Does The NFL Disrespect The Bengals?
The consensus is pretty much the same. Outside of Cincinnati, many fans who claim to love football don’t like the Bengals. Many reasons abound that range from amazing to just silly. There are those who dislike the Bengals because they have stripes on their helmets. Some hate on the team because they play in Cincinnati. Then, there are those who hate the team just because. But, has that made the NFL disrespect the Bengals, as well?
It would be easy to dismiss the animosity as just a fluke. Every team tends to go through phases of unpopularity. Not so with the Bengals. Even bandwagon Bengals fans have been known to throw the team under the bus. It comes with the territory of being a fan that roots for the team. As revealed by Deasdspin, there are tons of Cincinnati fans that don’t even know why they root for Bengals anything.
The latest trend seems to be calling WILL linebacker Vontaze Burfict the dirtiest player in football. Burfict is not a saint. His troubled past at Arizona State will prove that to anyone going on a witch hunt. Yet, if the media hype wasn’t slanted towards him being the foulest linebacker in the league, he would be heralded as one of the toughest to play the position. Football has become soft. The rules change yearly.The Bengals’ new linebackers coach would agree. He understands how the media can be one-sided. Jim Haslett can’t wait to work with Burfict. He let that be known, via ESPN.
“He’ll grow out of some of those things. Again, not knowing him, it’s hard for me to say, but I know how things get blown up. I hope I can do whatever I can to help him out and maybe even make him better.”
This is not an apologist agenda for Burfict. He’ll be fine. Still, the relationship between the league and the Bengals is truly interesting. The NFL seems to be falling in line with the media. Could that be the other way? The AFC Wild Card game was an atrocious exhibit of officiating and has been deemed one of the ugliest playoff games ever played.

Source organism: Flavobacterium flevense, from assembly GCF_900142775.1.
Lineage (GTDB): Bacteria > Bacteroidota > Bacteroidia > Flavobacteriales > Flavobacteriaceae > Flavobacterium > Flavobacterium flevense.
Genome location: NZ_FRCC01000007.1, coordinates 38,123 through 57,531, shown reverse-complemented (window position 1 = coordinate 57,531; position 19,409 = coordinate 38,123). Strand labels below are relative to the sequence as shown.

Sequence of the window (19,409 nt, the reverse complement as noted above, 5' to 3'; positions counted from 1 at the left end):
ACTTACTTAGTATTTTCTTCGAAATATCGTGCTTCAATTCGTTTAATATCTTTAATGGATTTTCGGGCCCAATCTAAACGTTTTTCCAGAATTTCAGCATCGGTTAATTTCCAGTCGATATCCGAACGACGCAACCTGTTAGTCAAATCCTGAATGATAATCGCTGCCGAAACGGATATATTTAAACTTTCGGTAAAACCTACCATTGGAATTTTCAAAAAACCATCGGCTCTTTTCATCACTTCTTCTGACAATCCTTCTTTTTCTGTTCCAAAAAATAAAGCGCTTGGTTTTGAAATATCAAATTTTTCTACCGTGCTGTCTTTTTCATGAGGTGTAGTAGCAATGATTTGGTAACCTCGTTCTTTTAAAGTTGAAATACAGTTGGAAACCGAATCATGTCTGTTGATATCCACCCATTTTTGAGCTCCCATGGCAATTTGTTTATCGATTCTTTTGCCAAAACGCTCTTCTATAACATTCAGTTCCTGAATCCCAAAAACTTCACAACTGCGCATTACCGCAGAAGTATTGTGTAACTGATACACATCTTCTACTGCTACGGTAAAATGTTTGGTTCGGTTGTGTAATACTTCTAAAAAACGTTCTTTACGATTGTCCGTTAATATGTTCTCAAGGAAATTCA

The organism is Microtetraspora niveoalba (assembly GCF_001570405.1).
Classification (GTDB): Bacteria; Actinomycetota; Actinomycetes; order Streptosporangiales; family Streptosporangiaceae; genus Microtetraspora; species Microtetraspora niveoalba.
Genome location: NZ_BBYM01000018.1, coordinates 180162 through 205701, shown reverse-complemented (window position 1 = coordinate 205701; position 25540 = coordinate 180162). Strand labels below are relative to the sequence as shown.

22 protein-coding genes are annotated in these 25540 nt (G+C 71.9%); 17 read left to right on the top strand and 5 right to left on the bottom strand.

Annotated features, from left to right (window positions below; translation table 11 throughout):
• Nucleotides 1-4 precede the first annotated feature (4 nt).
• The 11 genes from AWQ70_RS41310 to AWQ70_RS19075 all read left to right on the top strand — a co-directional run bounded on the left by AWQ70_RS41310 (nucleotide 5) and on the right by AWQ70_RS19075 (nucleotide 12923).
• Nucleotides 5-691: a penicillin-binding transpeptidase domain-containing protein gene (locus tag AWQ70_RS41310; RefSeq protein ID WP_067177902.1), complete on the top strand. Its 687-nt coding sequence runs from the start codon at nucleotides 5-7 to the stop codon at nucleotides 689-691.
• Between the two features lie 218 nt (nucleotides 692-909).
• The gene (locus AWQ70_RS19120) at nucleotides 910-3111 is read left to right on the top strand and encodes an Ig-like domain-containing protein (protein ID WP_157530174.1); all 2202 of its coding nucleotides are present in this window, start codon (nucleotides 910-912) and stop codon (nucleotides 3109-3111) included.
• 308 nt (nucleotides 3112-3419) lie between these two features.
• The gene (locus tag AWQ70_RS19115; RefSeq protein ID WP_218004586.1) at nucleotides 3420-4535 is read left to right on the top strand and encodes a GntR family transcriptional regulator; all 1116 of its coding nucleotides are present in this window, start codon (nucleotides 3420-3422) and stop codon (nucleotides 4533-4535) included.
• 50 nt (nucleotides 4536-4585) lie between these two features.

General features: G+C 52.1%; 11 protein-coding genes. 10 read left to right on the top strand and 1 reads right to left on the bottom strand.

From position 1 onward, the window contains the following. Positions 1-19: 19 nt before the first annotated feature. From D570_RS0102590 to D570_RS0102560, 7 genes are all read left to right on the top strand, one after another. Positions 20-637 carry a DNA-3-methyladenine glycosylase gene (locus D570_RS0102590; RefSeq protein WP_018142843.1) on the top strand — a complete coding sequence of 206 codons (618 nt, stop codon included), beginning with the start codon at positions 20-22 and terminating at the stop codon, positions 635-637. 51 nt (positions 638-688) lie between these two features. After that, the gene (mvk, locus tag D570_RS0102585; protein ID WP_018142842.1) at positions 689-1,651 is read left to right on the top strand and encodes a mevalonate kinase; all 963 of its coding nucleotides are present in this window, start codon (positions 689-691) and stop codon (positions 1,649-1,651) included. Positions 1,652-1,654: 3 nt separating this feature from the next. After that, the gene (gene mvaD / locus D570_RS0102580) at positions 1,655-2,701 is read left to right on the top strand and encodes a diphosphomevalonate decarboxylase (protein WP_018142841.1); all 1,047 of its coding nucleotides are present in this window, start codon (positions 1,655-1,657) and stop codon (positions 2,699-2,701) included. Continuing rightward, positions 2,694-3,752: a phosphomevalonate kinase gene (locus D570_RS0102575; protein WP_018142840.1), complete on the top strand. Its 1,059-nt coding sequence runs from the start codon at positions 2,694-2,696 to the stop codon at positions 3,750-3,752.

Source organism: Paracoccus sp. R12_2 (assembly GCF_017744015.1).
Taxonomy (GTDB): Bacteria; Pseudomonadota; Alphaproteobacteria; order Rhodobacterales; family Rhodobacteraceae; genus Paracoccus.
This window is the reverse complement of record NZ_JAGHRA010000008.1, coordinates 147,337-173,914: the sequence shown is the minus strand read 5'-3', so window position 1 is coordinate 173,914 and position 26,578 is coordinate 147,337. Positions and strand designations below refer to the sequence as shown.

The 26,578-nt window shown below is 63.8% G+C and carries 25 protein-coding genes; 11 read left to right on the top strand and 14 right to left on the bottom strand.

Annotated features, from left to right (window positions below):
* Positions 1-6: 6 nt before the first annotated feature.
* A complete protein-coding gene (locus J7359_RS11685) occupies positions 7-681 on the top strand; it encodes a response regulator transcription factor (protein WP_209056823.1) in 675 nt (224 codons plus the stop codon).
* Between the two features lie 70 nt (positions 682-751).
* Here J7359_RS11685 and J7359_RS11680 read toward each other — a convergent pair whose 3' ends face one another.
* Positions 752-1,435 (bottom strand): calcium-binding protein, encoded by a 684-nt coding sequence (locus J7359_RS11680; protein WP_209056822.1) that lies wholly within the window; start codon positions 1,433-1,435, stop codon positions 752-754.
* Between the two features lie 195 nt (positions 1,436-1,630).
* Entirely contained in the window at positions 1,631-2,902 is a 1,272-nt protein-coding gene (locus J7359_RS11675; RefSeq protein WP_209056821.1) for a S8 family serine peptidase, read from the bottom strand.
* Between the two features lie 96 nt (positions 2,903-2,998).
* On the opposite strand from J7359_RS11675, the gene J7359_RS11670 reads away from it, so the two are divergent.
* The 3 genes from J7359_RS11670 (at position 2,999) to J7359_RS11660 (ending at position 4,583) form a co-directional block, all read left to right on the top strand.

NFL officials made many mistakes during that game. There were calls that affected the play for both teams. Yet, the majority of the bad calls went against the home team Bengals. Usually, the hosting team is the recipient of a little “home cooking” from the crew calling the game. But, the NFL was blatantly overt on January 9. From the officiating point of view, the Steelers seemed like the home team.The first instance of disrespect was the Martavis Bryant touchdown catch. Dean Blandino, VP of the league’s officiating, said he wouldn’t have called it a catch. His statement from CBS Sports is right to the point.
“I don’t think this is a catch. If I just had a blank slate and I could say, do you think it’s a catch or not a catch? I would’ve said no catch.”
Blandino also tried to explain the lack of a flag on the Ryan Shazier hit that took Giovani Bernard out of the game. He claims it wasn’t called because the player had established himself as a runner. A strange thing happened on the way to the post-game quotes.
“If he has established himself as a runner – control, both feet, ability to ward off, attempt to avoid contact, that time element – if that time element has been met, then he can be contacted in the head,” Blandino said.
Aren’t there a slew of concussion lawsuits being filed against the NFL? Suddenly it’s okay to be “contacted” in the head at full speed? Does that really mean it’s okay to spear a player if he’s in a Bengals uniform? By simple deduction, it must be so. Bengals’ safety Shawn Williams was immediately flagged for a legal hit on Markus Wheaton. No one talks about that tackle, since it may lead to more concerns over biased officiating.
The NFL also admitted that Steelers coach Joey Porter should have been flagged for being on the field. The admission came from handing down a $10,000 fine. Thus, another missed call against the Bengals. Apologies are being given when it’s too late. It almost seems like they’re rubbing it in.
Maybe it’s just in the minds of those who cheer for the Orange and Black. But, it’s hard to ignore. The NFL seems to be doing a lot of backpedaling, when it comes to the Bengals.
[Photo by Andy Lyons/Getty Images]